No Land Use Policy in India No state in India has a
land use policy, only a couple of states like Kerala have
a draft policy, yet to be converted into a Land Use policy.
In absence of land use policy, it is free for all and there is
no coordination between agricultural development, water
resources development, forest and wildlife conservation
and other uses of land.
Protests in W Bengal Nandigram is the most well
known face of protests against SEZ projects in W
Bengal, though it is not the only one. Protests are also
rising at Haripura where the govt wants to set up a huge
10 000 MW nuclear power project as SEZ. In Nandigram
in Medinipur district, the govt wanted to acquire 5600 ha
of land for setting up chemical industries SEZ. The W
Bengal govt is so adamant on setting up such SEZs that
at Nandigram, the police and armed CPM activists
together attacked thousands of innocent women,
The Govt of India SEZ Act of 2005 has no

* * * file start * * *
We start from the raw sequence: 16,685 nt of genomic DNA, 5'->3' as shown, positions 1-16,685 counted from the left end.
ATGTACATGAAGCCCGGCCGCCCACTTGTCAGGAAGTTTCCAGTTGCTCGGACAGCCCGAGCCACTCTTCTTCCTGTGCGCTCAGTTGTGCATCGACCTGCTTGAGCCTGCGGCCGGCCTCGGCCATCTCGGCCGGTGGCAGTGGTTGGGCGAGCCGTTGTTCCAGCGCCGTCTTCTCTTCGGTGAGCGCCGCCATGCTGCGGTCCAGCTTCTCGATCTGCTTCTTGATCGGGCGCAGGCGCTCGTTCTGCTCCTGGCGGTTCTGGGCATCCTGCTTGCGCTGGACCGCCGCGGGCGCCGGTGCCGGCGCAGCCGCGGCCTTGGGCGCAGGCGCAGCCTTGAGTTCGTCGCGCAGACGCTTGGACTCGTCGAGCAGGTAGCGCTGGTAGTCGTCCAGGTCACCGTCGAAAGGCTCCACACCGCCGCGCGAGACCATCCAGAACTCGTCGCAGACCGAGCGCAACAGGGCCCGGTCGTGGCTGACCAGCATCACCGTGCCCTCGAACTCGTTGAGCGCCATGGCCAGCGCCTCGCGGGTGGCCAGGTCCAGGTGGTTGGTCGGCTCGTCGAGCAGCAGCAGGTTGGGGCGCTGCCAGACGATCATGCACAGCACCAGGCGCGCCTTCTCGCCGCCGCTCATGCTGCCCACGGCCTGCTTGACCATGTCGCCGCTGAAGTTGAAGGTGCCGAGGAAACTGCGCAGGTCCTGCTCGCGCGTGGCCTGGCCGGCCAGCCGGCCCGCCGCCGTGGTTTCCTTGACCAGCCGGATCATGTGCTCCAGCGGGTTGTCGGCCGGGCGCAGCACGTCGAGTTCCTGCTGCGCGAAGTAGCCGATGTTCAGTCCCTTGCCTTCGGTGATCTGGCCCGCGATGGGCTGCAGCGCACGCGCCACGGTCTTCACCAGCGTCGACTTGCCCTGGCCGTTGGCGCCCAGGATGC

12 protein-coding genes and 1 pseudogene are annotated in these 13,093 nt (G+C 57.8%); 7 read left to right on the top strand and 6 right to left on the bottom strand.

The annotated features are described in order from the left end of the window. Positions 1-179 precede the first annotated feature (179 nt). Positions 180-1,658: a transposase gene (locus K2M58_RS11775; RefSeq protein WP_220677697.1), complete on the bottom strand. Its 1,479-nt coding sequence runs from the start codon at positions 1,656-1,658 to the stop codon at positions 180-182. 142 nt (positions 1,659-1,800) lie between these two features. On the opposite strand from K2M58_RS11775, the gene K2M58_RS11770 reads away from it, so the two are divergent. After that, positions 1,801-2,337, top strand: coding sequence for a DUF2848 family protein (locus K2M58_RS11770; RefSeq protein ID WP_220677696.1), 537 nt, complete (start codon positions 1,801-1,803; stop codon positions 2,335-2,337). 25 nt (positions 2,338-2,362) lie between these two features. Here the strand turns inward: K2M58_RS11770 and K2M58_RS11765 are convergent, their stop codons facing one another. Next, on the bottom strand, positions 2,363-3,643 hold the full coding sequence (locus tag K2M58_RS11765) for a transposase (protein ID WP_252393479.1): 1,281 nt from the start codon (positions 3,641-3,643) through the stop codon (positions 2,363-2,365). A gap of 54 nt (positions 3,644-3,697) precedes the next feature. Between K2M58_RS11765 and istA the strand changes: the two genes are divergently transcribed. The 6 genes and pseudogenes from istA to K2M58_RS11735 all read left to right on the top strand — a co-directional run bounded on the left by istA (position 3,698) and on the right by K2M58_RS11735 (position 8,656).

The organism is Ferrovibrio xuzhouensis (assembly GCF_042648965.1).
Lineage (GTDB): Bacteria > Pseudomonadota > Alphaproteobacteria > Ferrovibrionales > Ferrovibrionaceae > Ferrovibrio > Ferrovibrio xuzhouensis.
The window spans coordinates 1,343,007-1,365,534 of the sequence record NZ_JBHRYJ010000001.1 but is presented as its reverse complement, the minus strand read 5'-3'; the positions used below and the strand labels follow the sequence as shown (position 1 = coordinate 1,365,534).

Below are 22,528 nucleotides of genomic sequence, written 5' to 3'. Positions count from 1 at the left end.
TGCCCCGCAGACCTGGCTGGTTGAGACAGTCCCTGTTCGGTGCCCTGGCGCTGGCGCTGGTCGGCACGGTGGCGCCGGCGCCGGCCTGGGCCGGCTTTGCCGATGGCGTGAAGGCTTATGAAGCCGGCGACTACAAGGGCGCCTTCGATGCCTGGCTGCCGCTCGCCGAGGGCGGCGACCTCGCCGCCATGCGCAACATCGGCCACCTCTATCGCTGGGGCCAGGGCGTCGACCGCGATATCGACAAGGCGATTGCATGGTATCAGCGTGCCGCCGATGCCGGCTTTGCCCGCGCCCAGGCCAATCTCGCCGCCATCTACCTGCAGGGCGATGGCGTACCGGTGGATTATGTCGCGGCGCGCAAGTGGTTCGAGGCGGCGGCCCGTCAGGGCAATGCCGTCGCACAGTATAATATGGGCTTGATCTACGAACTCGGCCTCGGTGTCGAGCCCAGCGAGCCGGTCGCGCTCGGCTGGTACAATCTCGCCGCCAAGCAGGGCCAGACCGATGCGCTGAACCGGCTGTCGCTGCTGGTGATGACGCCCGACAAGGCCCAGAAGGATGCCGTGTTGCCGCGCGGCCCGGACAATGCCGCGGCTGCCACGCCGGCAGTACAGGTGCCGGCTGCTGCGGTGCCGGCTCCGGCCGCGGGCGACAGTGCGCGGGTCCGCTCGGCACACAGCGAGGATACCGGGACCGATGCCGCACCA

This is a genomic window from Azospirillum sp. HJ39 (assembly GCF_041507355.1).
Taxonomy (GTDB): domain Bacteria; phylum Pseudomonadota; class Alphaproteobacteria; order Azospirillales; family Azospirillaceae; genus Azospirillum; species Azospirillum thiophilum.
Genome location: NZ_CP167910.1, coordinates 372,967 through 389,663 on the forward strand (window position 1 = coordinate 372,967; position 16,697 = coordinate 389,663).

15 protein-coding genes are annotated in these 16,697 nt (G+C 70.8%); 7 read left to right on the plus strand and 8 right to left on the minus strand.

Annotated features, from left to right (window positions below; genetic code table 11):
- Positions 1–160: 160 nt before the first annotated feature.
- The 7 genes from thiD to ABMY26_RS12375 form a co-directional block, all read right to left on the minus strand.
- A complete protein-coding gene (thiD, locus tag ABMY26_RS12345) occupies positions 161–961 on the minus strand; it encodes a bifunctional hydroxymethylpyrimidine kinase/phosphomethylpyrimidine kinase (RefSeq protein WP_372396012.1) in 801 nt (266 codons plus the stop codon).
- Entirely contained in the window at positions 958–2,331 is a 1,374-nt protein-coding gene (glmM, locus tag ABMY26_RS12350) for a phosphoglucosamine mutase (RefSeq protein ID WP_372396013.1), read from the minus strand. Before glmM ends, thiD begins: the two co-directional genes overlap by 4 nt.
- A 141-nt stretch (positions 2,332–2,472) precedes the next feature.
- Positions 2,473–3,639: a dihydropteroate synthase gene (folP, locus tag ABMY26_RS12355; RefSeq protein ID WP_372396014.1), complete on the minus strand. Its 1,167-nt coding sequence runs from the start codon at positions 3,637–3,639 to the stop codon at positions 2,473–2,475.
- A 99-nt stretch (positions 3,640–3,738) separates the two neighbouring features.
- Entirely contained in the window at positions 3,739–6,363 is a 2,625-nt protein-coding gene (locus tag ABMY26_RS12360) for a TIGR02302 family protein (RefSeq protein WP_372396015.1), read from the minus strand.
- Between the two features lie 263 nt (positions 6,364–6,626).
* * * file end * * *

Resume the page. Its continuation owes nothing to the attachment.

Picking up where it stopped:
mention of the sources of water for the
proposed zones, leave aside the question of
restrictions or impact assessment. In fact,
the only time the Act mentions water, it is in
the context of territorial waters of India. The
SEZ acts or orders or notifications of various
states give a blank cheque to the water
requirement for the zones.
Protests in Maharashtra The Govt of Maharashtra has
issued a land acquisition notice to acquire 10 000 ha
land of 45 villages in Pen, Uran and Panvel talukas of
Raigarh district for the proposed Mahamumbai SEZ by
Reliance. But farmers here have been strongly agitating
against this proposal, refusing to give any land for the
project. In Pen taluka there are people displaced by the
Koyna dam, still without potable water, living in
miserable conditions, punching holes in govt's claim of
rehabilitation. Adjacent to this land, the company, in joint
venture with the Maharashtra City and Industrial
Development Corporation, is acquiring 5000 ha for Navi
At Maan near Pune, where the govt plans to acquire 800
ha of land for industrial zone, a strong protest by the
farmers, fisherfolk, salt pan workers and other affected
persons demanded scrapping of the SEZ on April 5.
Food Security Threat The SEZ Act, by allowing
acquisition of (so called single cropped) agricultural land
for such zones, is threatening food security of the